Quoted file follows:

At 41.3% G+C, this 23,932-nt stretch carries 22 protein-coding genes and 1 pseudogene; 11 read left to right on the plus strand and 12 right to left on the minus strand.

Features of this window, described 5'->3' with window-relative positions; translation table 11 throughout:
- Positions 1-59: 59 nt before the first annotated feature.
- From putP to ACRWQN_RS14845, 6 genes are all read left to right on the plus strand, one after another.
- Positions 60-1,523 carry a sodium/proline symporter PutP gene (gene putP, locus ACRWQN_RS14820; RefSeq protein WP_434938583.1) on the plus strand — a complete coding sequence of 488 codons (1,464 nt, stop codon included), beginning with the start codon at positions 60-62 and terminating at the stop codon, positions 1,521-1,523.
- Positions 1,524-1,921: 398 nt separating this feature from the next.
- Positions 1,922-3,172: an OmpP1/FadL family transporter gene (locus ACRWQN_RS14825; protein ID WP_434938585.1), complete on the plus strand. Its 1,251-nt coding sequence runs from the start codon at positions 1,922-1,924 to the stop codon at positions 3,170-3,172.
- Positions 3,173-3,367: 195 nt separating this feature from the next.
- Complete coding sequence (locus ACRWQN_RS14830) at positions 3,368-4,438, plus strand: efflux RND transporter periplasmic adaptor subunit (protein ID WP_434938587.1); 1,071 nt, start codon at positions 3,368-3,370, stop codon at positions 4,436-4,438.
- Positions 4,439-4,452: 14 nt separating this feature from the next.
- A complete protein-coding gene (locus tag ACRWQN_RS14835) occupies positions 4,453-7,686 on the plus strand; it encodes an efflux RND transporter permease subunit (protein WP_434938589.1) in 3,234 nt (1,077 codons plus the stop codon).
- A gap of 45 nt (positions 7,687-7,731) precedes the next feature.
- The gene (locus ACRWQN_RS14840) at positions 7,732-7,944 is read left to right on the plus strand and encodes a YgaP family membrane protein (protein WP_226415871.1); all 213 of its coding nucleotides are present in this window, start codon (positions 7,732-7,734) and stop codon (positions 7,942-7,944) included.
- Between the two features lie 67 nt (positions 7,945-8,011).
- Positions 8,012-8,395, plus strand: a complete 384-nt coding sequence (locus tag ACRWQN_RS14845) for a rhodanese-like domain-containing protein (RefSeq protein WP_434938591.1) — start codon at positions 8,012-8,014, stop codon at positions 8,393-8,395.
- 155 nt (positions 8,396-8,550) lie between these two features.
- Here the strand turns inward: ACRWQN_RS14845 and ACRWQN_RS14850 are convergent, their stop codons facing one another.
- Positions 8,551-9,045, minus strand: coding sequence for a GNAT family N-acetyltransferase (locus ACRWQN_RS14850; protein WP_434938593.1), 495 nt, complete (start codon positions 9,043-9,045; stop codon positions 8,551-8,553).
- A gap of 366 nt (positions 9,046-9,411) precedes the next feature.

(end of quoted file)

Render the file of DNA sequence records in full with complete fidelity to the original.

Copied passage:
At 41.3% G+C, this 23,932-nt stretch carries 22 protein-coding genes and 1 pseudogene; 11 read left to right on the plus strand and 12 right to left on the minus strand.

Features of this window, described 5'->3' with window-relative positions; translation table 11 throughout:
- Positions 1-59: 59 nt before the first annotated feature.
- From putP to ACRWQN_RS14845, 6 genes are all read left to right on the plus strand, one after another.
- Positions 60-1,523 carry a sodium/proline symporter PutP gene (gene putP, locus ACRWQN_RS14820; RefSeq protein WP_434938583.1) on the plus strand — a complete coding sequence of 488 codons (1,464 nt, stop codon included), beginning with the start codon at positions 60-62 and terminating at the stop codon, positions 1,521-1,523.
- Positions 1,524-1,921: 398 nt separating this feature from the next.
- Positions 1,922-3,172: an OmpP1/FadL family transporter gene (locus ACRWQN_RS14825; protein ID WP_434938585.1), complete on the plus strand. Its 1,251-nt coding sequence runs from the start codon at positions 1,922-1,924 to the stop codon at positions 3,170-3,172.
- Positions 3,173-3,367: 195 nt separating this feature from the next.
- Complete coding sequence (locus ACRWQN_RS14830) at positions 3,368-4,438, plus strand: efflux RND transporter periplasmic adaptor subunit (protein ID WP_434938587.1); 1,071 nt, start codon at positions 3,368-3,370, stop codon at positions 4,436-4,438.
- Positions 4,439-4,452: 14 nt separating this feature from the next.
- A complete protein-coding gene (locus tag ACRWQN_RS14835) occupies positions 4,453-7,686 on the plus strand; it encodes an efflux RND transporter permease subunit (protein WP_434938589.1) in 3,234 nt (1,077 codons plus the stop codon).
- A gap of 45 nt (positions 7,687-7,731) precedes the next feature.
- The gene (locus ACRWQN_RS14840) at positions 7,732-7,944 is read left to right on the plus strand and encodes a YgaP family membrane protein (protein WP_226415871.1); all 213 of its coding nucleotides are present in this window, start codon (positions 7,732-7,734) and stop codon (positions 7,942-7,944) included.
- Between the two features lie 67 nt (positions 7,945-8,011).
- Positions 8,012-8,395, plus strand: a complete 384-nt coding sequence (locus tag ACRWQN_RS14845) for a rhodanese-like domain-containing protein (RefSeq protein WP_434938591.1) — start codon at positions 8,012-8,014, stop codon at positions 8,393-8,395.
- 155 nt (positions 8,396-8,550) lie between these two features.
- Here the strand turns inward: ACRWQN_RS14845 and ACRWQN_RS14850 are convergent, their stop codons facing one another.
- Positions 8,551-9,045, minus strand: coding sequence for a GNAT family N-acetyltransferase (locus ACRWQN_RS14850; protein WP_434938593.1), 495 nt, complete (start codon positions 9,043-9,045; stop codon positions 8,551-8,553).
- A gap of 366 nt (positions 9,046-9,411) precedes the next feature.